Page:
He wasn’t giving me what I wanted. I wasn’t giving myself what I needed. I depended on his assurance and neglected the voice inside whispering “it’s time to try something different”. I was scared and didn’t realize it. I was comfortable, attached and certainly not prepared to discover what different looked and felt like. Until I was forced to. That voice inside no longer a whisper but rather a roaring scream threatening my very being.
Why do we gravitate towards the same reoccurring hurt and negative emotions?
Because in the most logical illogical sense the pain is familiar. Something familiar usually has feel good properties and often times makes us feel comfortable. So though pain is not an ideal space to be in, it’s what we know and therefore we keep the momentum going in that direction. Unconsciously we trick ourselves into feeling “good” about something that in reality does not. Consciousness often always rears its head and confirms with us that this pain is actually really painful and does not feel good. But because we have not practiced enough feeling better feelings outside of pain, we become afraid of the uncertainty that comes along with exploring something new, different and unfamiliar, thereby sticking with familiarity.
It makes no sense but somehow simultaneously makes all the sense in the world. The logic is twisted but this is the conditioned un-awakened physche so many embrace. I’ve personally been there, and for the life of me could not understand how I was winding up in the very same predicament, experiencing the same feelings, ones that I desperately claimed not wanting to repeat. I’m not sure why it always take for something catastrophic to happen, the kind of situation or circumstance that knocks you flat on your face to finally come to the dreadful truth that change need to be made or else?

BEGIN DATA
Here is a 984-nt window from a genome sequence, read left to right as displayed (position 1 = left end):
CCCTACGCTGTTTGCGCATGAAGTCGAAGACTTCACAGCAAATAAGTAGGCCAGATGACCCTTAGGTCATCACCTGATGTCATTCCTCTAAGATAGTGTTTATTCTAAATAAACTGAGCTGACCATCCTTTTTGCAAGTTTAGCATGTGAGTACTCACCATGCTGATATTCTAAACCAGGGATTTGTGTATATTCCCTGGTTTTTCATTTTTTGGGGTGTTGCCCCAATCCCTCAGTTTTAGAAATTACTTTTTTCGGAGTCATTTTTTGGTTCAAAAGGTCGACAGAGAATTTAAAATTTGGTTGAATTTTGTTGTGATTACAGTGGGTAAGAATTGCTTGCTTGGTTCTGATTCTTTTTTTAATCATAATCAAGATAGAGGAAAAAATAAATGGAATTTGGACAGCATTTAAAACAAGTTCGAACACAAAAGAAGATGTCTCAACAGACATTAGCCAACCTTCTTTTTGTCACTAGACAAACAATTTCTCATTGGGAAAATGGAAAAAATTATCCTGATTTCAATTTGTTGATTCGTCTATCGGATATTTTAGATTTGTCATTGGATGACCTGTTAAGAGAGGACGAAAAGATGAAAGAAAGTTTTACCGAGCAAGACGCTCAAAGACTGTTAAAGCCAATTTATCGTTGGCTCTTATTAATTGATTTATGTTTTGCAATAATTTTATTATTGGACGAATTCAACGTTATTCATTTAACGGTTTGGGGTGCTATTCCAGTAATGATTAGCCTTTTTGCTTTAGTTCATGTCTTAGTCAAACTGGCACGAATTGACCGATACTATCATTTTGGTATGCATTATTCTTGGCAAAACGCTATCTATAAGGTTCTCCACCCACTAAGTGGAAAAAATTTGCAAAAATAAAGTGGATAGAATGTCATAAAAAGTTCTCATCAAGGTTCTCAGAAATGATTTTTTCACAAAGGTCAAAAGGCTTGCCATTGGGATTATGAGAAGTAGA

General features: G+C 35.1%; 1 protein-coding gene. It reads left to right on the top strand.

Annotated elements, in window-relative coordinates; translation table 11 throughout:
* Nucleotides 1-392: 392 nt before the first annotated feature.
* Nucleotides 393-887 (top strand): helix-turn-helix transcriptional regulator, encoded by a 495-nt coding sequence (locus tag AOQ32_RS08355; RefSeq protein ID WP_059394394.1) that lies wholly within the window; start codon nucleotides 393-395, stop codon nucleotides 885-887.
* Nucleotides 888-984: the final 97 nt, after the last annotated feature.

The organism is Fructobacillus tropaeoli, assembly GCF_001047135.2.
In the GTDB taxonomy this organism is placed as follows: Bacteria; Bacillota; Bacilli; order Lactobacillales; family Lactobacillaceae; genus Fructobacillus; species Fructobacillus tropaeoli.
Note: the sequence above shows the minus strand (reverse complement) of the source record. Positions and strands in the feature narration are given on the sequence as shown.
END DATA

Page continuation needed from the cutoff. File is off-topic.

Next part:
We have to really understand that:
- Our brains are hard drives that simply follow directions encoded into our psyches and we must literally create new routes within our brains to change our habits
- It is difficult to change what we are not aware of, and we are generally unaware of ourselves. Once we’re aware of ourselves we can better understand the external systems that confound our expectations
When what we do, how we do it and the way we do it no longer fits our purpose in life, we must choose to do something else.